(Bu Chris Sharp) A very well established axiom of managing a classroom is that education does not work until behavior succeeds.   That is true – you can’t learn anything when you just let yourself go crazy.

The public-school system today has fixed their latest lance on the problem of classroom behavior in the form of the seating chart.  The classroom seating chart puts each student next to another student whose personality is seen as not agitating or exciting the student next to him or her.  It will usually take a little trial and error to finalize a seating chart that is designed to numb each student to each of his or her neighbors.

But should every student be surrounded by numb, boring neighbors?

For example, I am sure that if every scientist had made a determination to partner with only the most boring colleagues – so they would have no excitement working with them – there would have been no partnerships of Nobel Prize winners such as that the DNA co-discoverers James Watson and Francis Crick.

But I am also pretty certain that if we were all to choose to work with the most boring and numbing partners we could find, the work we produced together would be comparably boring and numbing.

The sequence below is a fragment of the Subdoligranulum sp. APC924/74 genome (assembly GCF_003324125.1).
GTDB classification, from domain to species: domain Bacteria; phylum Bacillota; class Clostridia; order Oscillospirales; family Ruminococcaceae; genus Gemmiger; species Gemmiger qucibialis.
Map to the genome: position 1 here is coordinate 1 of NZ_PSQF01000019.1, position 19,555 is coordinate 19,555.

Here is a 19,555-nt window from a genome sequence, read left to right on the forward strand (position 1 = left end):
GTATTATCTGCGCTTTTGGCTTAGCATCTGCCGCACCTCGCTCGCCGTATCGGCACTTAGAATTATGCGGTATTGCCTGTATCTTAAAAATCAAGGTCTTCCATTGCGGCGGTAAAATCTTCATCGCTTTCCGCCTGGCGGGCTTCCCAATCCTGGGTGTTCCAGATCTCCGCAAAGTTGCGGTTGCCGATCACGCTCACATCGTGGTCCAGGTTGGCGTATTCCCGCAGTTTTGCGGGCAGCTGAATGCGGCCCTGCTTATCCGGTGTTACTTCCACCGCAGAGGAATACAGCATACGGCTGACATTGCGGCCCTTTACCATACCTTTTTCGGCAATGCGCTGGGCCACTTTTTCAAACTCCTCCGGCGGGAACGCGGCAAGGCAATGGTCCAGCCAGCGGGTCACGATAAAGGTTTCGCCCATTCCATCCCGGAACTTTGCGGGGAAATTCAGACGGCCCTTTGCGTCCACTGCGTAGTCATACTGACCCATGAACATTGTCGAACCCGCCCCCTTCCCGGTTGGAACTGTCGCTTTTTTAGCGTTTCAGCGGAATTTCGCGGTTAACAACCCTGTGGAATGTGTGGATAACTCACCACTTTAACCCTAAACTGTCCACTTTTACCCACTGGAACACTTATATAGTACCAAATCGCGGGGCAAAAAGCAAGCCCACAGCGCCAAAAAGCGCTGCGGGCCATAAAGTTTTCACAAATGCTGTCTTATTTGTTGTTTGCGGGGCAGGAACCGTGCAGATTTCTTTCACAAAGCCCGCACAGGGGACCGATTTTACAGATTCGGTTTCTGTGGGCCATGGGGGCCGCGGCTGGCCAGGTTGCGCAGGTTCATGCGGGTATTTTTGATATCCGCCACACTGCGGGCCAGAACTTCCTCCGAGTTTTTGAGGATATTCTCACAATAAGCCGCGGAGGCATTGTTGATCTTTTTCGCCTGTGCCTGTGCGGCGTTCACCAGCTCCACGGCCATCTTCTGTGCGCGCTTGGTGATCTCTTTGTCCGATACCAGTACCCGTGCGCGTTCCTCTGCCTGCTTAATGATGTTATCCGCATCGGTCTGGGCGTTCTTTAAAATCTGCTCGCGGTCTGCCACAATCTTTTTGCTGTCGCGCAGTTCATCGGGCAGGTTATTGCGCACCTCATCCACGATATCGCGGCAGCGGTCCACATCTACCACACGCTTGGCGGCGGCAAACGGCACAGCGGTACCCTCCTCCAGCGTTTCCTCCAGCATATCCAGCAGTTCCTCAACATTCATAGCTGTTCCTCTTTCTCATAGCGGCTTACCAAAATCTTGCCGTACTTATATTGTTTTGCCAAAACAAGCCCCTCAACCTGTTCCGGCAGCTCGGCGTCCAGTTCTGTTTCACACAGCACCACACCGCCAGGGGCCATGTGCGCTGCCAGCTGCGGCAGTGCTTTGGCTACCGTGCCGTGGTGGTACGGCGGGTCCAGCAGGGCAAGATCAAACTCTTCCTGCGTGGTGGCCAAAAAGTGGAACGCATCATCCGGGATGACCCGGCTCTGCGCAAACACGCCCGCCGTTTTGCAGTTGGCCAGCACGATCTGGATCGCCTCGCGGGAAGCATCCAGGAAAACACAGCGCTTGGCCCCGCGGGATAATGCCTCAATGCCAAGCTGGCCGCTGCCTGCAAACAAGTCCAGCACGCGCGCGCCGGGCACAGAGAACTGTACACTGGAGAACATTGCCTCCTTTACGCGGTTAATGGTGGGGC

The purpose of seating charts in our schools seems to be to create a classroom management structure.  When there is no interest of a student in even talking with the student nest to him or her, the school is believed to have achieved an important operant goal to have nothing competing with the teacher’s voice in the classroom.

Now teaching is my adult second career.  In my first career, as a First Amendment journalist, I was more interested in everyone talking as much as possible, hoping that I could pull some useful grist out of all the chatter.

I was dissuaded from championing this kind of dialogue when one day while I was taking over a class for some high school seniors and an administrator handed me a DVD for the movie “Finding Nemo.”  It was explained to me that “finding Nemo” was a replacement lesson filling in while the regular curriculum was being recharged.

“But these are intelligent 18 year olds,” I said.

Then it was explained to me that playing “Finding Nemo” was designed to keep the students from talking.  “Otherwise they will talk.”

I hadn’t been teaching long at that point, but I had already developed enough savviness to understand that it was useless arguing against the public school attitude of not talking.

It may true that a rigidly applied seating chart will reduce the stray talking in a classroom.  But it has also proven true that as the students gets to better know the stranger at this side, the two students will gradually build the rapport of two friends, setting off another seating re-arrangement.

Read more here: A Sharp View: Friends don’t let friends fail in school